New York Giants fans have definitely a “love hat” relationship with former Giants running back Tiki Barber.
On the one hand, it’s easy to remember Barber as an all-time great giant and one of the best offensive players in the team’s history. But on the other hand, his willingness to make controversial statements – either right or wrong – angers fans.
Well, Tiki may just be at it again after saying that Saquon Barkley “may not be an all-down back” after the Giants’ 26 -16 defeat to the Pittsburgh Steelers on Monday night football.
“He can not pass protect and it starts to get sharp, ”Barber said on the Tiki and Tierney Show. “That was probably the only question he got into the NFL because he wasn̵7;t asked to do it in Penn State. And now you see him dive to the ground and not stick his head into people’s chests. It becomes a responsibility because people do not see it, it is on tape and it comes out.
“If you see him for the last couple of years, he will not block. I learned this early in my career because I was a third down before I was a ‘star’ running back. If you can not block, you can not be on the court on the third down. You just can not, because you know it’s high flash and dog lows. You know someone is coming from safety [position], so you have to recognize what a defense is trying to do, how they will dogs or flash you. Recognition is one, and then two, you have to beat a guy! Saquon Barkley is a great man and he will not beat anyone. It’s frustrating to see he’s a big back, but he’s frustrating to see try to pass protect. ”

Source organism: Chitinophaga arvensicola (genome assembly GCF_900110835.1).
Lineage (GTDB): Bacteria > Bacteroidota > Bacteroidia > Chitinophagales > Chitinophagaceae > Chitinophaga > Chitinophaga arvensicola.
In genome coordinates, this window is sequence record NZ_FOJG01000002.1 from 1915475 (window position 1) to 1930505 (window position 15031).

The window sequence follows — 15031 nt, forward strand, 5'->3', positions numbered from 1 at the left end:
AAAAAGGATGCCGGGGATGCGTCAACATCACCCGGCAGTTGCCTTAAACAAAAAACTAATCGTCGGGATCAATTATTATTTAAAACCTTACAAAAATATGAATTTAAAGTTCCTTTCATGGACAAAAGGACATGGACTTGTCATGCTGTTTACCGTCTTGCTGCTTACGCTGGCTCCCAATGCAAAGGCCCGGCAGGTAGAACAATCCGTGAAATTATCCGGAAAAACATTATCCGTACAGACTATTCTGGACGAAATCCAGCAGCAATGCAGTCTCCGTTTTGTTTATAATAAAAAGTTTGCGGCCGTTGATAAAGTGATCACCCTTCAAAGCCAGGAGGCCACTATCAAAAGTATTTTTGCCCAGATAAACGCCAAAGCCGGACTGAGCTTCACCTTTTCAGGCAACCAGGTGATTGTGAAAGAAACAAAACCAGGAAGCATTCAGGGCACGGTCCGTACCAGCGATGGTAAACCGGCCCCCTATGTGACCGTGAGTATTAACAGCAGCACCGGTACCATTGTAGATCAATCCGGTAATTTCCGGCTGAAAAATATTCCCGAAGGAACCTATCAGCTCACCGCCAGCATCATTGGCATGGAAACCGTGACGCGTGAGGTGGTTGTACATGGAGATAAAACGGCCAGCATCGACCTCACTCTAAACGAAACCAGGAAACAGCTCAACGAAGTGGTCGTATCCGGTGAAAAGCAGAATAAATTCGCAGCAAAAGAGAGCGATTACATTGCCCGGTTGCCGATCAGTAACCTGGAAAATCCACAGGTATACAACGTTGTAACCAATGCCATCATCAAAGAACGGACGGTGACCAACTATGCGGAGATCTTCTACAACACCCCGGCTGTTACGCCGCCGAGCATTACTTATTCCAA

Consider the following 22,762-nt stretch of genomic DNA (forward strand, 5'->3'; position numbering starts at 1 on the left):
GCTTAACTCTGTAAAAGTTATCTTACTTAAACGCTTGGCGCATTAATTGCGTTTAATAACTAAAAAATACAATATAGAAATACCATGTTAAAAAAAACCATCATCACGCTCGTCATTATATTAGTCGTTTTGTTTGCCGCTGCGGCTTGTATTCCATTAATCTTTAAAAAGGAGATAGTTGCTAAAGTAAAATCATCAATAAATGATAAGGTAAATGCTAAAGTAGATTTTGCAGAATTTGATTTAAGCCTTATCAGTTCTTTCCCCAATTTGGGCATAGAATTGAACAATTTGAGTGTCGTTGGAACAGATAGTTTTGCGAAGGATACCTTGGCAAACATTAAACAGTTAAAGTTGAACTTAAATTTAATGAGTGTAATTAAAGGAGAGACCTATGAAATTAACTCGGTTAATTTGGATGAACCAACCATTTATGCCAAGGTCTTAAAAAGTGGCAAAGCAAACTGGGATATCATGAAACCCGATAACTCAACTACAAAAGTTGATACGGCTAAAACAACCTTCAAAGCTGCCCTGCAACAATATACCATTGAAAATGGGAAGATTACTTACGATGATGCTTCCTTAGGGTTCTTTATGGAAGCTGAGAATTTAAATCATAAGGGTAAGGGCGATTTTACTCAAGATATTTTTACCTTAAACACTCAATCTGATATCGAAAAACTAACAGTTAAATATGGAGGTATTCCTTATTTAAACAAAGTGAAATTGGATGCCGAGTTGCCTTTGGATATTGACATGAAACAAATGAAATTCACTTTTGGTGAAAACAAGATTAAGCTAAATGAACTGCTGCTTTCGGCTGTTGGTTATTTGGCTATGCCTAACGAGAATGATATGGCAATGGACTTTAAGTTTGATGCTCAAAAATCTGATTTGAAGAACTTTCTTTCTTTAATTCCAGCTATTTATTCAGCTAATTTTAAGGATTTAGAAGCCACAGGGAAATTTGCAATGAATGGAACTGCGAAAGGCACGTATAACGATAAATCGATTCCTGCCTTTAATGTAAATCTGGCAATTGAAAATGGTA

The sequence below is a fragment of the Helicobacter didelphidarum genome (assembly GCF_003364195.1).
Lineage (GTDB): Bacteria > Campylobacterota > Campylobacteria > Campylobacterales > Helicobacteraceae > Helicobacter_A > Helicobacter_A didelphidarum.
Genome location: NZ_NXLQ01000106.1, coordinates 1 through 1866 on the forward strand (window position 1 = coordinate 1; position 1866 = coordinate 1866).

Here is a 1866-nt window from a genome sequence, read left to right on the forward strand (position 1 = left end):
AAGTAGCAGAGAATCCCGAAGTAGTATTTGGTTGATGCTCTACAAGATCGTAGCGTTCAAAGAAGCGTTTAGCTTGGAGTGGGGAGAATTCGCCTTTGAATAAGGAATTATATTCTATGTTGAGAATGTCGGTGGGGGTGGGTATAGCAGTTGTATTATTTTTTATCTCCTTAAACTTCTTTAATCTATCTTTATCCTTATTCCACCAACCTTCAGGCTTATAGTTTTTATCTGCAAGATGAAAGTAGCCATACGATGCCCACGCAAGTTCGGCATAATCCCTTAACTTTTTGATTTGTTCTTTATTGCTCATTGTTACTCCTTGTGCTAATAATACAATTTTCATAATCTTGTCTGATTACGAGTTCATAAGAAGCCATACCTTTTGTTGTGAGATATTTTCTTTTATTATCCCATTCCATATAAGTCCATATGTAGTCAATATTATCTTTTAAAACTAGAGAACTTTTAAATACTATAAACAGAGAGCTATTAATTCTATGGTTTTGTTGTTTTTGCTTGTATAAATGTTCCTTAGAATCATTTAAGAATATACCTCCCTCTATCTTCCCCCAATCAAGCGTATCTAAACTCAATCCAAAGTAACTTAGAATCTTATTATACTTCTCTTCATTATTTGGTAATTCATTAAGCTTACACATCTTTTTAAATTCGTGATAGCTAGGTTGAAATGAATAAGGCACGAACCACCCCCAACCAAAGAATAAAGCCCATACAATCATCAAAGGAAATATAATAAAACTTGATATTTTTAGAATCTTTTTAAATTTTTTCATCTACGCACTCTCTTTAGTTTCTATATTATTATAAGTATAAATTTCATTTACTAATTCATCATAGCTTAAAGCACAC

Tiki has a point here. There were a series of games Monday night when Barkley either could not recognize a flash or correctly face the Steelers’ flashes as he was in pass protection.
The most dazzling was the Mike Hilton sack at the start of the fourth quarter.
Barkley starts the game by moving to help Andrew Thomas block Bud Dupree, which would have been okay if the flash had not been on. However, you can see Hilton’s helmet turning into the backfield a few times before the snap of the ball, while the safety on that side of the court moves over the slot. It should at least be a hint that the Steelers are sending pressure – especially in the context of a game where they flashed very often (61 percent of drop-backs, per NextGenStats).
But Barkley does not recognize the flash until Hilton is through the left B-gap, and he simply can not get in time to do anything but dive on Hilton’s heels. This sack ended the Giants’ run and the resulting field position helped set up the touchdown, which put the Steelers up 16 with 5:28 left in the game.
And as Tiki says, this is not a new issue for Barkley. The most infamous game of his young career came in passing protection.
Barkley identified Adams as a blitzer, but he seemed to be trying to just catch him. Adams is a good player, but Barkley is bigger, stronger, more powerful and has more natural leverage. He should not have been overwhelmed like that.
While Barkley had a worst night running the ball, his fight in pass protection should probably be the biggest problem. That’s a problem Barkley needs to fix soon, otherwise he may not be a true three-down runner left.